Rating: 0.5 / 5
Many terms were used to describe ‘Passion’ — a ‘convoluted French-German-Spanish-British erotic movie’, a ‘lesbian film’, a ‘thriller’. But ‘passion’ was definitely not one of them.
The plot is simple enough. Director Brian De Palma takes French thriller, ‘Love Crime’, and places it within the context of the Berlin branch of a multinational ad-agency.
There, beautiful and ambitious alpha executive Christine (Rachel McAdams) grooms her shy but creative assistant Isabelle (Noomi Rapace), who comes up with a radical campaign idea that impresses the New York head office.
However when Christine takes credit for Isabelle’s idea in the hope of landing a promotion to New York, Isabelle reels in the betrayal and plans her revenge. Humiliation, blackmail and tension boil over and culminate in a gruesome murder (or two, or more).
One of our bigger complaints is the context. An advertising firm as the film’s setting held so much promise, offering the perfect scenario of sleek surfaces that hide brewing anxieties and stress between over competitive creative types.
However, inconsistencies such as the convoluted locales, the over-sexualised employees, the impressively unimpressive pitch idea, unbelievably high-res cell phone videography and ridiculous ’90s mod style offices, make you question the purpose of the chosen environment. Things felt hastily assembled and this over-emphasis on form did nothing to restore any substance.
We were hoping that the casting of McAdams and Rapace could lend the film some saving grace, but even they seemed like they were not meant to/did not want to play these shallow and predictable characters.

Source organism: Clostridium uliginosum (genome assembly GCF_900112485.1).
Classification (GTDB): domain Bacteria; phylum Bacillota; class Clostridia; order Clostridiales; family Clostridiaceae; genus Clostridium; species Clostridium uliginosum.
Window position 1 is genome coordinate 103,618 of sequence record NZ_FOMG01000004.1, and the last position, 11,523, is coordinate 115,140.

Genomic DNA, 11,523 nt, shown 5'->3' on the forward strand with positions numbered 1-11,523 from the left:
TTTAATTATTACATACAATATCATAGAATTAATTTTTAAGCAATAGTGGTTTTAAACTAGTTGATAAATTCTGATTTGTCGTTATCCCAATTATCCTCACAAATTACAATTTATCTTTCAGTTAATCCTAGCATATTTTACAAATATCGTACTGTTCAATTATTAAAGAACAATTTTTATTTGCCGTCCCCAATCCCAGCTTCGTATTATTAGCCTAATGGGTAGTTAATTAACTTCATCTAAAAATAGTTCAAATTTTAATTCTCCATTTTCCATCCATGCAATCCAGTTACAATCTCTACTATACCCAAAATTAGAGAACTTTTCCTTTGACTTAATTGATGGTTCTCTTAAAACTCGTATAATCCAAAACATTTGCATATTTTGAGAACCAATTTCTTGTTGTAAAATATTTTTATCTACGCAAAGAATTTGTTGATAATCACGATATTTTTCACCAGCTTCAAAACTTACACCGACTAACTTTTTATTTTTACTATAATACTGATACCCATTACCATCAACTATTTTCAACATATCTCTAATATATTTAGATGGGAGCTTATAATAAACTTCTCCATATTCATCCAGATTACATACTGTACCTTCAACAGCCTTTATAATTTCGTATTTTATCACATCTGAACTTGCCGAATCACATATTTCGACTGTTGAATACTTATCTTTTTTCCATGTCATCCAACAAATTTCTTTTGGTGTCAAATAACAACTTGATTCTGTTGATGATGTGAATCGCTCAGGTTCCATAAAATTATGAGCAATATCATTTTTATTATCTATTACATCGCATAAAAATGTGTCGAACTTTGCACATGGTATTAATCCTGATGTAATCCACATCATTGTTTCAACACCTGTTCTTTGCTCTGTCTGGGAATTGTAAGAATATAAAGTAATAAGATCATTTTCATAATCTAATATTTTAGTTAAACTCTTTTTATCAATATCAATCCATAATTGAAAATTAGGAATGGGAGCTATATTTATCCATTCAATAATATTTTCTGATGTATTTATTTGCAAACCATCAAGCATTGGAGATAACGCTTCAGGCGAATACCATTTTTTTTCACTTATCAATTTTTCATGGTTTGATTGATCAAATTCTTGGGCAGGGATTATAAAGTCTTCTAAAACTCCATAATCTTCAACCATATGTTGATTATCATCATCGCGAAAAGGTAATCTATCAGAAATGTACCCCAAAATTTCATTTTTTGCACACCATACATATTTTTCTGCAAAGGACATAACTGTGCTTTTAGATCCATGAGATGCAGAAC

McAdams looked almost awkward in her unconvincing portrayal of the conniving Christine, and Rapace’s acting made her look like a daytime soap opera amateur.
Even more excruciating is the chemistry between the two of them (or the lack there of) where the said sexual tension is comparable to the campy lesbian innuendos from 1999 cult classic, ‘Showgirls’.
The coup de grâce is the unfortunate script adapted by De Palma, plagued by clichés like “revenge is a dish best served cold” or “no backstabbing, it’s just business”, that allowed McAdams and Rapace little or no creative flexibility.
The film comes off as a good old harmless, forgettable, vampy, lesbian erotic thriller that has been over spiced with the director’s known techniques.
This film probably only appeals to diehard De Palma fans willing to forgive anything, the only demographic this half-starred atrocity seems to perversely cater to.